The report shows how the CIA’s torture program failed—and even backfired. None other than former CIA director John Brennan admitted as much, saying, “The use of coercive methods has a strong prospect for resulting in false information.” The report illustrated that point with a description of how waterboarding Khalid Sheikh Mohammed got him to confirm false intelligence about a black Muslim al-Qaeda operative in Montana who did not exist.
Meanwhile, a chief at one of the CIA’s “black sites”—the covert overseas prisons where some detainees were kept—hired inexperienced or incompetent officers to administer the torture. According to the report, their incompetence resulted in “the production of mediocre … useless intelligence.”
Brennan also said that the agency had not concluded that torture “allowed [the CIA] to obtain useful information from detainees” and went on to explain that “effective, noncoercive methods are available to elicit such information, methods that do not have a counterproductive impact on our national security and on our international standing.”
In 2015, after the report laid bare the failures of the torture program, 78 senators, including a majority from each party, voted to approve legislation to permanently end the CIA torture program. (While President Obama signed an executive order banning torture, closing the CIA’s secret prisons on his second day in office, a future president could have rescinded that order.) The legislation bars torture by requiring that CIA interrogations follow the guidelines in the Army Field Manual on Human Intelligence Collector Operations. It also requires that the International Committee of the Red Cross be informed of, and given access to, all detainees.
The National Religious Campaign Against Torture has helped achieve these results by educating members of America’s diverse faith communities about CIA torture. We did this simply by presenting people with the facts about the program’s brutality, through videos, adult educational guides, group prayer sessions, bulletin inserts, and petitions.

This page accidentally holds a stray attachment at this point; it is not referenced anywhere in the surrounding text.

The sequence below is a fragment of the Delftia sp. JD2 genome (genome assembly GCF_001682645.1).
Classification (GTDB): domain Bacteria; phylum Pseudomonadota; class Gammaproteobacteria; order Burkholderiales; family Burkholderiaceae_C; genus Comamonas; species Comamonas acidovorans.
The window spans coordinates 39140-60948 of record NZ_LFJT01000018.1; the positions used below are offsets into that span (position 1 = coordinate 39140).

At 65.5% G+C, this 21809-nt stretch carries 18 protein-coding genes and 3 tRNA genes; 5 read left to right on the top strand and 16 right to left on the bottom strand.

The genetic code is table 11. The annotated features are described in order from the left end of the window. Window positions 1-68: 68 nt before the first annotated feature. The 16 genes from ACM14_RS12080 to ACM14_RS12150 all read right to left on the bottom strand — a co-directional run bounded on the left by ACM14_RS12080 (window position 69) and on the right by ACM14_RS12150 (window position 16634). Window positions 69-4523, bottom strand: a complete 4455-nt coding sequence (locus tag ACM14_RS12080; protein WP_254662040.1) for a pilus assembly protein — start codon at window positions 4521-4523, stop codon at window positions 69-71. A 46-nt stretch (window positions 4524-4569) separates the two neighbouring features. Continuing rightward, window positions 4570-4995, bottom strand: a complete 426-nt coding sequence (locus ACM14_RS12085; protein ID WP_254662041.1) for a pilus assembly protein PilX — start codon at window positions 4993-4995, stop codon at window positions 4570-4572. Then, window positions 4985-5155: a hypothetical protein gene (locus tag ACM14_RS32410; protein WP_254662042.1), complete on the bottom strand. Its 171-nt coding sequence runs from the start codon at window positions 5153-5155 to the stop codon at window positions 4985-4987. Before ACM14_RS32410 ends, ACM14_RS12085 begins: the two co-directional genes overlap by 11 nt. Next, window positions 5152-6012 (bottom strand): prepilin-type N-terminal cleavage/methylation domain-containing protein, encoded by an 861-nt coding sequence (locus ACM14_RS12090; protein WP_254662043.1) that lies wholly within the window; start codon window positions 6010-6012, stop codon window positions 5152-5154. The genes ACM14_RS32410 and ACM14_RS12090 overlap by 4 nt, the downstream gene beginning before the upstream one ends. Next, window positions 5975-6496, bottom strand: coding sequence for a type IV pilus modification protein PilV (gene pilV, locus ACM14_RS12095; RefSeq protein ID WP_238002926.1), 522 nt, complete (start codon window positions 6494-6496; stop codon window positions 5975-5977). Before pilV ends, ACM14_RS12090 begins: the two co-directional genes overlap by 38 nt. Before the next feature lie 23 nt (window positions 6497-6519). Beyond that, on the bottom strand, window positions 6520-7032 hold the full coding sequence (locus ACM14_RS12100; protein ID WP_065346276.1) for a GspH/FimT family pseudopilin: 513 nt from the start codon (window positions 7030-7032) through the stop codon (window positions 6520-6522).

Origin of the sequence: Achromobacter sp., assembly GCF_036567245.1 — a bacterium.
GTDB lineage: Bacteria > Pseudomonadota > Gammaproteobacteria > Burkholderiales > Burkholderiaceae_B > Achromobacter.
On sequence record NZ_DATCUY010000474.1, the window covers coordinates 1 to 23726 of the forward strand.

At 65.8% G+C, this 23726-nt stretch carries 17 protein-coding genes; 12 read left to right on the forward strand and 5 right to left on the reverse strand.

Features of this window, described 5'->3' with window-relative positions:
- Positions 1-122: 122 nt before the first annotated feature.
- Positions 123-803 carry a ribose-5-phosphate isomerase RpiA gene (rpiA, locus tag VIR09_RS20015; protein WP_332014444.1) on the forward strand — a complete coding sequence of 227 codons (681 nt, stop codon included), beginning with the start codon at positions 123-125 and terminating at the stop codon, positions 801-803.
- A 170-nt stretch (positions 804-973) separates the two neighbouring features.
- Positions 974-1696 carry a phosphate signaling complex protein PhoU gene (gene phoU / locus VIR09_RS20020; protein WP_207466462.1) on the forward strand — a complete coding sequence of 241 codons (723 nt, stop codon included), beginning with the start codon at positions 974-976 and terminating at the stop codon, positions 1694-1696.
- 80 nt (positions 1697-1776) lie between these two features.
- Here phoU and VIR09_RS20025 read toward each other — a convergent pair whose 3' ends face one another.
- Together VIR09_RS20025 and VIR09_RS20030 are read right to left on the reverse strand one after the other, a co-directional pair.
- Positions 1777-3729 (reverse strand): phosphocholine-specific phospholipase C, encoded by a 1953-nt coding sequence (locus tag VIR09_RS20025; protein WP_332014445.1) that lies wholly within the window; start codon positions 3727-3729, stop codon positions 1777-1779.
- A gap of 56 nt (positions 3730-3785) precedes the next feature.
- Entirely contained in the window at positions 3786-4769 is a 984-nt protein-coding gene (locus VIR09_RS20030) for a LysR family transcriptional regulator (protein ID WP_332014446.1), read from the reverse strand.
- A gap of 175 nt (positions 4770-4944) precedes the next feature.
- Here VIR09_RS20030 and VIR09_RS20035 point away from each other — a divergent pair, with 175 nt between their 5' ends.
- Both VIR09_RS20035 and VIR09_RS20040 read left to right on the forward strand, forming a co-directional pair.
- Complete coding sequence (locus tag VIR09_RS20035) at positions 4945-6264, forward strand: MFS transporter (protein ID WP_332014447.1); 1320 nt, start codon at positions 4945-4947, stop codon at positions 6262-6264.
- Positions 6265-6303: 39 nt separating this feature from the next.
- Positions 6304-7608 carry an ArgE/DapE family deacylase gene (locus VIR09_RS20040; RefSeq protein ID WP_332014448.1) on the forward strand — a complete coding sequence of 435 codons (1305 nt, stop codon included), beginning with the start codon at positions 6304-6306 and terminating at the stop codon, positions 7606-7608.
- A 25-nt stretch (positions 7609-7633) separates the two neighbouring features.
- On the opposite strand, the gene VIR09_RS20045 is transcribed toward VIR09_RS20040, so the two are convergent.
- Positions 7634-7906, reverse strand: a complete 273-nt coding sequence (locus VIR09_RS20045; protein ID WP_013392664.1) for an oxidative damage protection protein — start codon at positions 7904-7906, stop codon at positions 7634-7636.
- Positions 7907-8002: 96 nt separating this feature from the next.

Frankly, the torture report and earlier investigations, photos, and descriptions of torture made the case for us. And the truth really can open people’s eyes: at one point, over 300 congregations around the country hung banners outside their places of worship which condemned torture as immoral.
Despite our progress, however, we still have a long way to go. Not only do some high-level policymakers continue to support torture; some members of our faith communities continue to do so, too. To achieve our goal of a country united in opposition to torture, we must continue to equip faith communities, and those outside faith communities, with the evidence and arguments they need to convince their friends, neighbors, and fellow parishioners that torture is always wrong.
The National Religious Campaign Against Torture is a grantee of the Open Society Foundations.
Matthew Hawthorne is the policy director for the National Religious Campaign Against Torture.